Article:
In a podcast interview, Liverpool academic Prof Michael Parkinson says coronavirus has caused a ‘cataclysmic’ shock but insists the local economy remains ‘resilient’. Tony McDonough reports
Leading Liverpool academic and expert on economic development Professor Michael Parkinson says coronavirus has caused a “cataclysmic shock” to the Merseyside economy.
And, although he says the regional economy is more “resilient” than it has been in the past, he warned that the sectors hardest hit by the lockdown – development, tourism and retail – were the ones that had been driving economic growth in the city region.
However, he added that the investment into the medical and scientific sectors as part of the battle against the pandemic offered a huge opportunity for Liverpool city region’s knowledge economy over the coming years.
Prof Parkinson was speaking on this month’s Baltic Triangle Podcast. Back in the 1980s he was the author of Liverpool on the Brink – an analysis of the parlous economic state of the city at that time.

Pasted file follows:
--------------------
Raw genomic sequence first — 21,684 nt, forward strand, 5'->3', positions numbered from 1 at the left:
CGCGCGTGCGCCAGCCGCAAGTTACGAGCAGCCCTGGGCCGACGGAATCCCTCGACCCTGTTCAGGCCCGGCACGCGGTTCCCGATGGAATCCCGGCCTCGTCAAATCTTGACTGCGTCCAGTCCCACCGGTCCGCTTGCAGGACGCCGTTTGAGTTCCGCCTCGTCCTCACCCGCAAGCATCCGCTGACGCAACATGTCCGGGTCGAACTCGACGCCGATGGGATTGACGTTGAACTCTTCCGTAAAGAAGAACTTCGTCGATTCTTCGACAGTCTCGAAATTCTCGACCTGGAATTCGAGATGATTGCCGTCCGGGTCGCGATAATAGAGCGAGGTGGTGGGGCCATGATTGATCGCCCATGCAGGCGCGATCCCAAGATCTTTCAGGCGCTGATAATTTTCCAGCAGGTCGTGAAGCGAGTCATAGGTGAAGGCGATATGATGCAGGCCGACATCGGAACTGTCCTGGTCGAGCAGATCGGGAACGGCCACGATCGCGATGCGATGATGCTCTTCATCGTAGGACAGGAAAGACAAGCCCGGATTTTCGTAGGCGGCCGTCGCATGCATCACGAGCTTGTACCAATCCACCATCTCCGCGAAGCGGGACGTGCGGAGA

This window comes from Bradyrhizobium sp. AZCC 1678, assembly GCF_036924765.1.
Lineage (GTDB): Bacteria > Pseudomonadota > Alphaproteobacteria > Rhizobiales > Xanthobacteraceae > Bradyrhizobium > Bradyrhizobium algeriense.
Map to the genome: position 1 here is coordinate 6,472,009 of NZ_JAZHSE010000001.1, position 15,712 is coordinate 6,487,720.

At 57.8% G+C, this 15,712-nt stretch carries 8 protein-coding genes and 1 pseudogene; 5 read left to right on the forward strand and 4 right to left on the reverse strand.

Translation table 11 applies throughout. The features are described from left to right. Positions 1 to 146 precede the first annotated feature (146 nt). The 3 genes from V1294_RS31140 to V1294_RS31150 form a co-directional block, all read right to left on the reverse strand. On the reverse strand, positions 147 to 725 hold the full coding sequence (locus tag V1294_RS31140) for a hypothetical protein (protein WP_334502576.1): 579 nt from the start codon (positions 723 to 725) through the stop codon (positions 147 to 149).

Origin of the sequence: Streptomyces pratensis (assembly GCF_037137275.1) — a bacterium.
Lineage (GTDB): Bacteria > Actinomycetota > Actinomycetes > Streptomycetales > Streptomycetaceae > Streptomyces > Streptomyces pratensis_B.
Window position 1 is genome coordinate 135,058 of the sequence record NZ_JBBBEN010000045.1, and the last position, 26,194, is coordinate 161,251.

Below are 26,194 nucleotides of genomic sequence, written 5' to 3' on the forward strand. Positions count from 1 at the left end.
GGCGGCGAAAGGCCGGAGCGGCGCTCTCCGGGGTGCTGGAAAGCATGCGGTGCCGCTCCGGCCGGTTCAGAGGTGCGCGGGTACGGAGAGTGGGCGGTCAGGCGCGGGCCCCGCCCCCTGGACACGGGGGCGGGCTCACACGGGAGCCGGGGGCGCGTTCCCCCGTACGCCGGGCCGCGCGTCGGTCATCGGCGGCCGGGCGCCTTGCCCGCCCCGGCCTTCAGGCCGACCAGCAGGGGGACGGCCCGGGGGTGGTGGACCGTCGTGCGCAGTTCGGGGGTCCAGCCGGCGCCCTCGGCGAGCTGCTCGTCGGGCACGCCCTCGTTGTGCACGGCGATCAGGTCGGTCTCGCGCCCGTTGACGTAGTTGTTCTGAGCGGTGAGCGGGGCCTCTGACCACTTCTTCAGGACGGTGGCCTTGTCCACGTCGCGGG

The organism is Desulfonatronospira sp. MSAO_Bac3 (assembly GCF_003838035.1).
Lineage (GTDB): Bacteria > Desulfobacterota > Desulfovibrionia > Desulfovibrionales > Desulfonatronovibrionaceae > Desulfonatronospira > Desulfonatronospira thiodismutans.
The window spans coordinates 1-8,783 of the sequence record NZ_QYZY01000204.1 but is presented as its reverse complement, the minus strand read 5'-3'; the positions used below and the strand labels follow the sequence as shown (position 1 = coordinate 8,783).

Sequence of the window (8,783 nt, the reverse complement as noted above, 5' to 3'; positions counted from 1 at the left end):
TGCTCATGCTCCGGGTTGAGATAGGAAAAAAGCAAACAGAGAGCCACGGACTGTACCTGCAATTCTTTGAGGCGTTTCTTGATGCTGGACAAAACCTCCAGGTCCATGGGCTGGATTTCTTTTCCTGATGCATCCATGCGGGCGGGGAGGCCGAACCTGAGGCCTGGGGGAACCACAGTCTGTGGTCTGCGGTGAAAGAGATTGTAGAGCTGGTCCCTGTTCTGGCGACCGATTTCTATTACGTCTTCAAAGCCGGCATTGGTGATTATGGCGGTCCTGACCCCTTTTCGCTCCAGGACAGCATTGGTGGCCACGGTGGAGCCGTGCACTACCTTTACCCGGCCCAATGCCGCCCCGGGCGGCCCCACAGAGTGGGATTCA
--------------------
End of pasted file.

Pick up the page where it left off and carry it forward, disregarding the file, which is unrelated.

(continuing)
Last year he published a follow-up work: Liverpool Beyond the Brink – the Remaking of a Post-Imperial City. In the book he said the Merseyside had the potential to continue its recent renaissance. But in the podcast interview he said the COVID-19 epidemic and subsequent lockdown were having, and would continue to have, a huge impact.
“There is no point in underestimating the impact of all of this,” said Prof Parkinson. “The book was confident and hopeful and was based on real evidence. But this a cataclysmic shock to the global economy, to the national economy and to our own economy here in the Liverpool city region.
“However, I remain confident. Our communities have come a long way in the last 30 years and are more resilient. I do think we must not underestimate both the challenges and opportunities this brings to us. These kinds of crisis can actually crash-set the system.”
He said the hit the developments, tourism and retail sectors were taking right now presented a particular challenge to the Liverpool city region and he identified “productivity, people and places” where the specific challenges lay. But he added: “The investment into the knowledge economy due to the global pandemic will actually strengthen that bit of our economy.”
The full podcast is available on Spotify (free to sign up and listen). Click here to listen